A point of consensus relates to the rejection of arms sales to allies and partner nations that tend to prolong US “adventurism”[27] abroad. The rise of Donald Trump is seen as a symptom, rather than cause, of the increasing relevance of so-called “conservative nationalism”. Eclipsing the historical, overt influence of liberal internationalism, conservative nationalism has forged an unlikely point of consensus by pushing the left and the right farther in their respective ends. The contemporary Republican Party is no longer the standard bearer of Reaganesqe “shining city upon a hill”[28] American stewardship of the Western world. Rather, they increasingly detest US involvement in conflicts on behalf of allies and partner nations that shortchange Washington on issues like trade. The Democratic party too, has been captured by its share of populists that would rather prioritise a comprehensive social security net –– in terms of healthcare, education and minimum wage –– over expensive and protracted US activism abroad.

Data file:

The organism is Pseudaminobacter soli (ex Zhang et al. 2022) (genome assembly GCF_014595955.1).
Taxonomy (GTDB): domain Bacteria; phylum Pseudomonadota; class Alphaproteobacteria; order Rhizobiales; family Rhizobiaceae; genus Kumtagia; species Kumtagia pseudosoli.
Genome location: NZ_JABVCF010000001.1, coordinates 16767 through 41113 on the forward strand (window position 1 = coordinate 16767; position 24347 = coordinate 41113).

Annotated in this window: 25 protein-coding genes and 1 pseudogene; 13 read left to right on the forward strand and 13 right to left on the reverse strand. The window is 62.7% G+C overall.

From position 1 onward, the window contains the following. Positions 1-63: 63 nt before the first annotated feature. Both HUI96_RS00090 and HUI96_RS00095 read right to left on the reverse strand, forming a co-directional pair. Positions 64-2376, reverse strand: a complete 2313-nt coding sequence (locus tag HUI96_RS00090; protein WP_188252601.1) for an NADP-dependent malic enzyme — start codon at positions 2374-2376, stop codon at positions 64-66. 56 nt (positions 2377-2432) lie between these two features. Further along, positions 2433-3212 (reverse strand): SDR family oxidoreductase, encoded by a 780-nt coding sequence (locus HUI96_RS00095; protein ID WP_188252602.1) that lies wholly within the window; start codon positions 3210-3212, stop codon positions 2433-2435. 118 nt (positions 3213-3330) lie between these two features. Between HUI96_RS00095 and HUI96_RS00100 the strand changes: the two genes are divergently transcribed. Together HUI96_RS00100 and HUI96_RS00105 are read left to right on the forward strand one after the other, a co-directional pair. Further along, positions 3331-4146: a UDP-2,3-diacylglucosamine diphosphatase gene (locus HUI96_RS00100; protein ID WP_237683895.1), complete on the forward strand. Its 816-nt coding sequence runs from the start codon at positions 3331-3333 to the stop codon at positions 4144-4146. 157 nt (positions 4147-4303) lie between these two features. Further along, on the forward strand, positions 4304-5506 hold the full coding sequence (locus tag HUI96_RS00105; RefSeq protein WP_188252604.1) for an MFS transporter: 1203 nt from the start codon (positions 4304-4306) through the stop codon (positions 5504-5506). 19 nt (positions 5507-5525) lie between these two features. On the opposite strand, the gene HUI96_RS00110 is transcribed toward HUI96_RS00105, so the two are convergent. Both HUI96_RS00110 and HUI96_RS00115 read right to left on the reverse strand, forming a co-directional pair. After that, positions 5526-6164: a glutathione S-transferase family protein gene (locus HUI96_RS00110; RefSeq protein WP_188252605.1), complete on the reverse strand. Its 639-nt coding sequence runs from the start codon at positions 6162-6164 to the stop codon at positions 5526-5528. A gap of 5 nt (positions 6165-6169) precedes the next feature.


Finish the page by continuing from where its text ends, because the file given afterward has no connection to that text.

As a result, voices that abhor US activism abroad are gaining prominence. For instance, once derided as a libertarian non-interventionist, Senator Rand Paul (R-KY) does not only have Trump’s ear on issues like State Department nominations, but also stands at the fore in the US Congress on disengaging the country from its entanglements abroad. An increasingly prominent approach to that end is to curb arms sales to allied and partner nations that prolong conflicts abroad –– which by extension renders prospective US retrenchment unlikely. A recent, though unsuccessful, instance being Sen. Paul’s resolution to disapprove the US$ 300 million sale of rocket launchers to Bahrain as a “proxy vote” against US involvement in Yemen.[29] The effort, however, stood defeated to avoid backlash against the 7,800 American personnel stationed in Bahrain as part of US Naval Forces Central Command and the US Fifth Fleet.

Such efforts also stand in tandem with the legislature’s attempts at reversing some of Trump’s lax arms export policies that have reduced transparency and scrutiny. Under the Trump administration, arms sales have been a matter of priority. Last year, Trump approved the US State Department’s “Buy American” plan to boost the country’s arms exports.[30] Termed as the Conventional Arms Transfer policy, it encompasses changes to its International Traffic in Arms Regulations to support defence firms to “directly sell some types of weapons and unmanned drones to allies without the firms having to go through the U.S. government.”[31] Such encouragement of Direct Commercial Sales (DCS) has raised questions about the possible erosion of transparency of the deals vis-à-vis regular Foreign Military Sales (FMS), which are government-to-government sales open to public scrutiny.[32]